With a surprising swing, the Bearcats knocked it out of the park!
Tuberville talks to the media on Saturday his his first press conference as Cincinnati's head coach.
Cincinnati football, recently regarded as a job that can springboard a rising head coach into a better job (see Mark Dantonio, Brian Kelly and Butch Jones), is now attracting proven commodities and big names.
Enter Tommy Tuberville, a former National Coach of the Year, who led Auburn to a 13-0 record and the No. 2 national ranking in 2004, is the perfect man to continue the recent winning tradition the Bearcats have built over the last five seasons.
In what seemed like out of nowhere, Tuberville accepted his new position at Cincinnati on Saturday after spending the last three seasons at Texas Tech. He went 20-17 in Lubbock after going 85-40 in 10 seasons with Auburn, which included eight bowl games, and at least five years where he won nine or more games.
With his winning pedigree and the many All-Americans and draft picks Tuberville has coached going back to his first head job at Ole Miss in 1995, he’ll have the goods to sell Cincinnati on the recruiting trail without having any ties to the geographical area. In fact, Tuberville has never coached anywhere not considered the South in his career.
Despite those past logistics, Tuberville knows what it will take to win at Cincinnati and it isn’t his past history.
“Regardless of what you think, players win games and it’s all about recruiting,” Tuberville said from his first press conference at his new post. “We have players here that are committed to us and I will follow up on that. I will make a lot of phone calls the next few days and we will open more roads.
“We will spend a huge amount of time within a 200-mile radius within this campus. I grew up under some very good coaches. I learned under Jimmy Johnson, Dennis Erickson, R.C. Slocum – they had a lot of success. And the one thing I learned from those guys was the closer you take your players to your campus, the better success and the better retention that you’ll have. So that is what we want to do.”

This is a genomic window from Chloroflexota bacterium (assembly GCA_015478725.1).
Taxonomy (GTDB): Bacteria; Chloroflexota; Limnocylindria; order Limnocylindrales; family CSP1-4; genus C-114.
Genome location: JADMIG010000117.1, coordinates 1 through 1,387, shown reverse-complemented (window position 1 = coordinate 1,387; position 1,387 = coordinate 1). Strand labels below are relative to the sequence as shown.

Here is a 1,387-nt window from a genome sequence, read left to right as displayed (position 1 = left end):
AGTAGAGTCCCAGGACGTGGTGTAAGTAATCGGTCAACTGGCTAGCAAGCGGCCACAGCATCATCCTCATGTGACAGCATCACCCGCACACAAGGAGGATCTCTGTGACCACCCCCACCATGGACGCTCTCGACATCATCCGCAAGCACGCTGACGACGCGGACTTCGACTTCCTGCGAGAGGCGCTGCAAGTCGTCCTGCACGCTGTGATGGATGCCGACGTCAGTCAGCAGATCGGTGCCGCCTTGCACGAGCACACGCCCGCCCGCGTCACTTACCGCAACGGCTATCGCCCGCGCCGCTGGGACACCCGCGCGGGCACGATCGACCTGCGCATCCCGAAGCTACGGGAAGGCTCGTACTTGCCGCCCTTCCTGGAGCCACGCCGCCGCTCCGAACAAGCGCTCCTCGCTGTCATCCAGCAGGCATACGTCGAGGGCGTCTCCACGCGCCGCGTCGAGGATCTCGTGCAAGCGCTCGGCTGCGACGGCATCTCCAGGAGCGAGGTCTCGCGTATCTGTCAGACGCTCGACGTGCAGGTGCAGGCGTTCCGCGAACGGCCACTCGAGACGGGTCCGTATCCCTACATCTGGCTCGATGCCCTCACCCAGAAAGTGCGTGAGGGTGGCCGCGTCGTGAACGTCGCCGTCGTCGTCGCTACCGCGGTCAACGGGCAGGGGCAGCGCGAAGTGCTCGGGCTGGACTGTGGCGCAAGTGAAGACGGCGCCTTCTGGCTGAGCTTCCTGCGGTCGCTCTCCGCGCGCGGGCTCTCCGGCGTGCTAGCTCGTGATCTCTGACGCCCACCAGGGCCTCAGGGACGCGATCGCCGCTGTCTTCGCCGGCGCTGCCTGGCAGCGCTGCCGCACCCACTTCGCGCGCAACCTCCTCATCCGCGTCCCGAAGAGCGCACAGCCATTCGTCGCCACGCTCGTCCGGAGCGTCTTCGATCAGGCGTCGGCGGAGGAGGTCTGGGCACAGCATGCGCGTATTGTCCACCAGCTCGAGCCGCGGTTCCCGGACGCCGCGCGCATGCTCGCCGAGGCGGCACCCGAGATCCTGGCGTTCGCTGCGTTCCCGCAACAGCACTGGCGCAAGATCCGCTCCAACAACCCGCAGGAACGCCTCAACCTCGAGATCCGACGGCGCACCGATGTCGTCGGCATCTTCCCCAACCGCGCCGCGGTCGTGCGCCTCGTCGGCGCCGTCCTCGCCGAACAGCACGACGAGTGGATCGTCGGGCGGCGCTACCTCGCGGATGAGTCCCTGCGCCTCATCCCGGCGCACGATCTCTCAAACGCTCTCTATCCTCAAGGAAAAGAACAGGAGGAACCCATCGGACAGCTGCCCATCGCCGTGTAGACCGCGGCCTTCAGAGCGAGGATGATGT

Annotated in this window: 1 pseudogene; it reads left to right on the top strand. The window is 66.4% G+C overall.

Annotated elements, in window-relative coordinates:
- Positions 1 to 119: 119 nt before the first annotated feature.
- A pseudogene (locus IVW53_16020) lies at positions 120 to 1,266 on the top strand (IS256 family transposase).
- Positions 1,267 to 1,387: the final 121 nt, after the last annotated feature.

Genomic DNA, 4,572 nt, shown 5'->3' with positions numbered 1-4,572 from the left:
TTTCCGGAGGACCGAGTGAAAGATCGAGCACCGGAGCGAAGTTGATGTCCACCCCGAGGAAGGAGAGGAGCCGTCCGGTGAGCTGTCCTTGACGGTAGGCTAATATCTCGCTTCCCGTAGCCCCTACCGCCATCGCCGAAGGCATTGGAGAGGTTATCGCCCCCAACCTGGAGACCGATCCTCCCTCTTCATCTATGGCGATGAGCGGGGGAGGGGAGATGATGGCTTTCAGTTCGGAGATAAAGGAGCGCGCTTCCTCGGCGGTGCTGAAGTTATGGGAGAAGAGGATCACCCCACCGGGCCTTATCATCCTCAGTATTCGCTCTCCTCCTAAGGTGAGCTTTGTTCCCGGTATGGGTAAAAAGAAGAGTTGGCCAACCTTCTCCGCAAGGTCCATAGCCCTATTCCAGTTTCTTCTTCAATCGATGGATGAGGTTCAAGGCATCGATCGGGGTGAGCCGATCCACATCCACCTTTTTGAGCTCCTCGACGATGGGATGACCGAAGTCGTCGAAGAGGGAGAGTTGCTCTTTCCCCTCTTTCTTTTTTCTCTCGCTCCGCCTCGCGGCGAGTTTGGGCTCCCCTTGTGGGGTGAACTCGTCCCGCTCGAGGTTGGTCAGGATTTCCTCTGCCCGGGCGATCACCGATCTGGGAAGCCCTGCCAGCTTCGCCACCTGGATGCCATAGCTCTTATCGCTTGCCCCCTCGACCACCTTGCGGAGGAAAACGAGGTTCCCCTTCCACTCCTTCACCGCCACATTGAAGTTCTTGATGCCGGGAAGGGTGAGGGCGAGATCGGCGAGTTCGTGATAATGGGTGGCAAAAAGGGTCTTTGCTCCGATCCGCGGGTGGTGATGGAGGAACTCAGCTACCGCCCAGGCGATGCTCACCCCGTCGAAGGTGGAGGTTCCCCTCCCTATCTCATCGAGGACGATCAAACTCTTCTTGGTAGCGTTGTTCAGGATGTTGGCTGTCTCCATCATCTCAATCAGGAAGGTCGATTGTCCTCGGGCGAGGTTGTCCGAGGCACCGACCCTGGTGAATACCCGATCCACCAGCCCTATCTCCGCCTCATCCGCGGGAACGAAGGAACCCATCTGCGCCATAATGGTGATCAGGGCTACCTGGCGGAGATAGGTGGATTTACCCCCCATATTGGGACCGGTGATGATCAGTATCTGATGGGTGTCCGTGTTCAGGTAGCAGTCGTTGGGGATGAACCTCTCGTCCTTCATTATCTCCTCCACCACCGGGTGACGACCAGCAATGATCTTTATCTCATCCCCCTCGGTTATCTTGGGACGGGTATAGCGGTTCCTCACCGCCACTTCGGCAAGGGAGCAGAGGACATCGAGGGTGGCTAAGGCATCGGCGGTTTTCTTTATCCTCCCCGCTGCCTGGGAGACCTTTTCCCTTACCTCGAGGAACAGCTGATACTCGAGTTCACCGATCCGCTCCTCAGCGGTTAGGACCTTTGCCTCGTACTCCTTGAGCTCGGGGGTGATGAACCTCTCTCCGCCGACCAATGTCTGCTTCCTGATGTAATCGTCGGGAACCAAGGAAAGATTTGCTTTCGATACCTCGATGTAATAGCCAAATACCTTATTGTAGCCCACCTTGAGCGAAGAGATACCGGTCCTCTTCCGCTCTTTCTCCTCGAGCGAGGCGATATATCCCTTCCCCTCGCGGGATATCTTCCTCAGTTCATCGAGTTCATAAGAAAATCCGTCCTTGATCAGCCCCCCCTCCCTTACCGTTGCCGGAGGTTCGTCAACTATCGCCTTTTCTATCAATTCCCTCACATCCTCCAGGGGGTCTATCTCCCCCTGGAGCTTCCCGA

Area coaches are excited about Tuberville coming on board.
“I remember when I was a young coach, I went and listened to a presentation Coach Tuberville gave at a clinic when he was the defensive coordinator at Miami the U,” Steve Specht, head coach at area power Cincinnati St. Xavier said. “Since then I’ve followed him and stayed in contact learning a little here and there. I think he’s an excellent coach.
“I think it’s a matter of keeping the ship right,” Specht continued. “They’ve done a great job there. I think you see the great job. I think you need to keep the ties in the city. Keep as many as the good local talent here. The Tri-State is big, the Indiana connections, the Kentucky connections. Keep as many guys here and fill in the gaps with guys out of state, with the Texas connections in Houston or the many connections in Florida. The key to UC success is to keep local guys in the program and keep growing the program.”
Tuberville can recruit in any of those areas, and also open up Cincinnati to other potential parts of the country. West Chester (Ohio) Lakota West head coach Larry Cox agrees.
“Obviously he’s an outstanding coach,” Cox stated. “I think that’s a pretty good catch for Cincinnati.
“I think number one he has to put a fence around Cincinnati and make sure he keeps the top recruits in. When you recruit this state, there is so many good schools nearby, Louisville is 90 minutes, Ohio State is 90 minutes, Kentucky is 90 minutes, Indiana is two hours, that’s a lot of good football schools that are really close. I think someone with his credentials in the coaching profession can help keep those kids close and seal them on that.”
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